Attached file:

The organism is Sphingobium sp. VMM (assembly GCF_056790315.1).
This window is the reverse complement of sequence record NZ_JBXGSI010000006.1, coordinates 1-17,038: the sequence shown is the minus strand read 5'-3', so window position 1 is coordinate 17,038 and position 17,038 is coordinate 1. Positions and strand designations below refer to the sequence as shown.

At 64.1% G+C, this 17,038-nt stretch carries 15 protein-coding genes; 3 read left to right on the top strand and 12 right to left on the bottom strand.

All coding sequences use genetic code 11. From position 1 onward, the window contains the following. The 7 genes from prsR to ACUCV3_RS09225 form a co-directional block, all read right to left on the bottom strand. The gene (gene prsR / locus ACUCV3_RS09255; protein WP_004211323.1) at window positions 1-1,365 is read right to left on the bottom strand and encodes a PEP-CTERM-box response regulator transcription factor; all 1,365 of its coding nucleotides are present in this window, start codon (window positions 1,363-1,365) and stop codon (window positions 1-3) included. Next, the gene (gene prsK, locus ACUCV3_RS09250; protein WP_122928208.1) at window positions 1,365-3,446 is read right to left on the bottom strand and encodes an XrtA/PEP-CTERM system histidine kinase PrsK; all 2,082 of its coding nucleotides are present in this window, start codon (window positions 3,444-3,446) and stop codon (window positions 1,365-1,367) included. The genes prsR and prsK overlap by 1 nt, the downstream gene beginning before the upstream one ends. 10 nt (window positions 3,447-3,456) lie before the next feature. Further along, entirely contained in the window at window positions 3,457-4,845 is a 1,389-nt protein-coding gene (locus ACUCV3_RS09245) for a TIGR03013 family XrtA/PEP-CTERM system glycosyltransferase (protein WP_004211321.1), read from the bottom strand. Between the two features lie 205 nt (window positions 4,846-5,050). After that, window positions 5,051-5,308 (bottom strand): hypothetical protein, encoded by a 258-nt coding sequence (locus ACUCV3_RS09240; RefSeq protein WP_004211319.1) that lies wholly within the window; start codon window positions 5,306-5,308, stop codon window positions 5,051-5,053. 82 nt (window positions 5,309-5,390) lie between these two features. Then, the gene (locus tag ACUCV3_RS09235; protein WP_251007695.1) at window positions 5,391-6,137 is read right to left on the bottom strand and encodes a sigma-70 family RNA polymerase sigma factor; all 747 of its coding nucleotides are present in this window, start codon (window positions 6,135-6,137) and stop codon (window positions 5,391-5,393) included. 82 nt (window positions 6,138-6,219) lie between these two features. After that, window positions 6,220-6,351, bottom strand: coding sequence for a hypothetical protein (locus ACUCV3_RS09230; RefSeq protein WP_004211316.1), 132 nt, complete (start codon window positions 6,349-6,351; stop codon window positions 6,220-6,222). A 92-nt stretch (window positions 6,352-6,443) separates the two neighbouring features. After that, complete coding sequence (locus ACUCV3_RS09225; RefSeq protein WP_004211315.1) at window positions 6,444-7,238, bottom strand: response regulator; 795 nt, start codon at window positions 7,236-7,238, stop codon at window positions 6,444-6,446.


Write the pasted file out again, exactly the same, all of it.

The organism is Sphingobium sp. VMM (assembly GCF_056790315.1).
This window is the reverse complement of sequence record NZ_JBXGSI010000006.1, coordinates 1-17,038: the sequence shown is the minus strand read 5'-3', so window position 1 is coordinate 17,038 and position 17,038 is coordinate 1. Positions and strand designations below refer to the sequence as shown.

At 64.1% G+C, this 17,038-nt stretch carries 15 protein-coding genes; 3 read left to right on the top strand and 12 right to left on the bottom strand.

All coding sequences use genetic code 11. From position 1 onward, the window contains the following. The 7 genes from prsR to ACUCV3_RS09225 form a co-directional block, all read right to left on the bottom strand. The gene (gene prsR / locus ACUCV3_RS09255; protein WP_004211323.1) at window positions 1-1,365 is read right to left on the bottom strand and encodes a PEP-CTERM-box response regulator transcription factor; all 1,365 of its coding nucleotides are present in this window, start codon (window positions 1,363-1,365) and stop codon (window positions 1-3) included. Next, the gene (gene prsK, locus ACUCV3_RS09250; protein WP_122928208.1) at window positions 1,365-3,446 is read right to left on the bottom strand and encodes an XrtA/PEP-CTERM system histidine kinase PrsK; all 2,082 of its coding nucleotides are present in this window, start codon (window positions 3,444-3,446) and stop codon (window positions 1,365-1,367) included. The genes prsR and prsK overlap by 1 nt, the downstream gene beginning before the upstream one ends. 10 nt (window positions 3,447-3,456) lie before the next feature. Further along, entirely contained in the window at window positions 3,457-4,845 is a 1,389-nt protein-coding gene (locus ACUCV3_RS09245) for a TIGR03013 family XrtA/PEP-CTERM system glycosyltransferase (protein WP_004211321.1), read from the bottom strand. Between the two features lie 205 nt (window positions 4,846-5,050). After that, window positions 5,051-5,308 (bottom strand): hypothetical protein, encoded by a 258-nt coding sequence (locus ACUCV3_RS09240; RefSeq protein WP_004211319.1) that lies wholly within the window; start codon window positions 5,306-5,308, stop codon window positions 5,051-5,053. 82 nt (window positions 5,309-5,390) lie between these two features. Then, the gene (locus tag ACUCV3_RS09235; protein WP_251007695.1) at window positions 5,391-6,137 is read right to left on the bottom strand and encodes a sigma-70 family RNA polymerase sigma factor; all 747 of its coding nucleotides are present in this window, start codon (window positions 6,135-6,137) and stop codon (window positions 5,391-5,393) included. 82 nt (window positions 6,138-6,219) lie between these two features. After that, window positions 6,220-6,351, bottom strand: coding sequence for a hypothetical protein (locus ACUCV3_RS09230; RefSeq protein WP_004211316.1), 132 nt, complete (start codon window positions 6,349-6,351; stop codon window positions 6,220-6,222). A 92-nt stretch (window positions 6,352-6,443) separates the two neighbouring features. After that, complete coding sequence (locus ACUCV3_RS09225; RefSeq protein WP_004211315.1) at window positions 6,444-7,238, bottom strand: response regulator; 795 nt, start codon at window positions 7,236-7,238, stop codon at window positions 6,444-6,446.